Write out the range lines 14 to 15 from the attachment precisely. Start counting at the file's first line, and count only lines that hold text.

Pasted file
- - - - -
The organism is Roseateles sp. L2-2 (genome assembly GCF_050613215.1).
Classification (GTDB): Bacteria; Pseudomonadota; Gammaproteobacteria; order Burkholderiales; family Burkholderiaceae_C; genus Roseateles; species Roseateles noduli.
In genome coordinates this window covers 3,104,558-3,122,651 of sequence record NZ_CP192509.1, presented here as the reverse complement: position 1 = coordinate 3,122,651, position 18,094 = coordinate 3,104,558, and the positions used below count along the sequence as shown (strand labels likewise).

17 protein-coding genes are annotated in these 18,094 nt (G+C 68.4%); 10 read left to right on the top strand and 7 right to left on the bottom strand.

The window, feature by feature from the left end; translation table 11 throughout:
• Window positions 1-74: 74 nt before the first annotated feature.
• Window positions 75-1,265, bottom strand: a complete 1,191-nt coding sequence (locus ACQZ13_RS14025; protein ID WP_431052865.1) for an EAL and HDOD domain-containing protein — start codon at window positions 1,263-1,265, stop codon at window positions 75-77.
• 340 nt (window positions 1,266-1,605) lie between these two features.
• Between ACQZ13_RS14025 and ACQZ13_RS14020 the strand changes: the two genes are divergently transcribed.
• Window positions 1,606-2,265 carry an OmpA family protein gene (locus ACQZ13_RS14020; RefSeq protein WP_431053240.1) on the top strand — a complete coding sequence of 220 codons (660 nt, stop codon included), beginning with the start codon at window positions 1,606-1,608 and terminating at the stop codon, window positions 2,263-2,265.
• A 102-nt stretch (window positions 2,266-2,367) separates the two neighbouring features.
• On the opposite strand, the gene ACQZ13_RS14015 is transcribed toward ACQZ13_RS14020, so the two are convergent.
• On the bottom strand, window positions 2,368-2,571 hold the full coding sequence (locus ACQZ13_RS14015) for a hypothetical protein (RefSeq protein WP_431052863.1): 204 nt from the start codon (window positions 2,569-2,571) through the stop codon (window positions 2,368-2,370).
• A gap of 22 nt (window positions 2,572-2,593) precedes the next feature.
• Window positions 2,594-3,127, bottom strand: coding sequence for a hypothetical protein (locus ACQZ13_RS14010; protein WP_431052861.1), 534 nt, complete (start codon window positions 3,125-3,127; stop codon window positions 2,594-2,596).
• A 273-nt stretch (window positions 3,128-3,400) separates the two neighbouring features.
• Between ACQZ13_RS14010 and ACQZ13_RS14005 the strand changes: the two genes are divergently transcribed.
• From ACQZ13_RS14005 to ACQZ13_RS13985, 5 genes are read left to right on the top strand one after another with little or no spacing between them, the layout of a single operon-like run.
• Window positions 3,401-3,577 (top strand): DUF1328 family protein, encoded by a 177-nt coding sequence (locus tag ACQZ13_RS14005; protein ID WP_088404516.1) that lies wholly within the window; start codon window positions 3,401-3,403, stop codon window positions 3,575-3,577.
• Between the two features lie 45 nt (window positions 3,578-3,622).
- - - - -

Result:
• A gap of 22 nt (window positions 2,572-2,593) precedes the next feature.
• Window positions 2,594-3,127, bottom strand: coding sequence for a hypothetical protein (locus ACQZ13_RS14010; protein WP_431052861.1), 534 nt, complete (start codon window positions 3,125-3,127; stop codon window positions 2,594-2,596).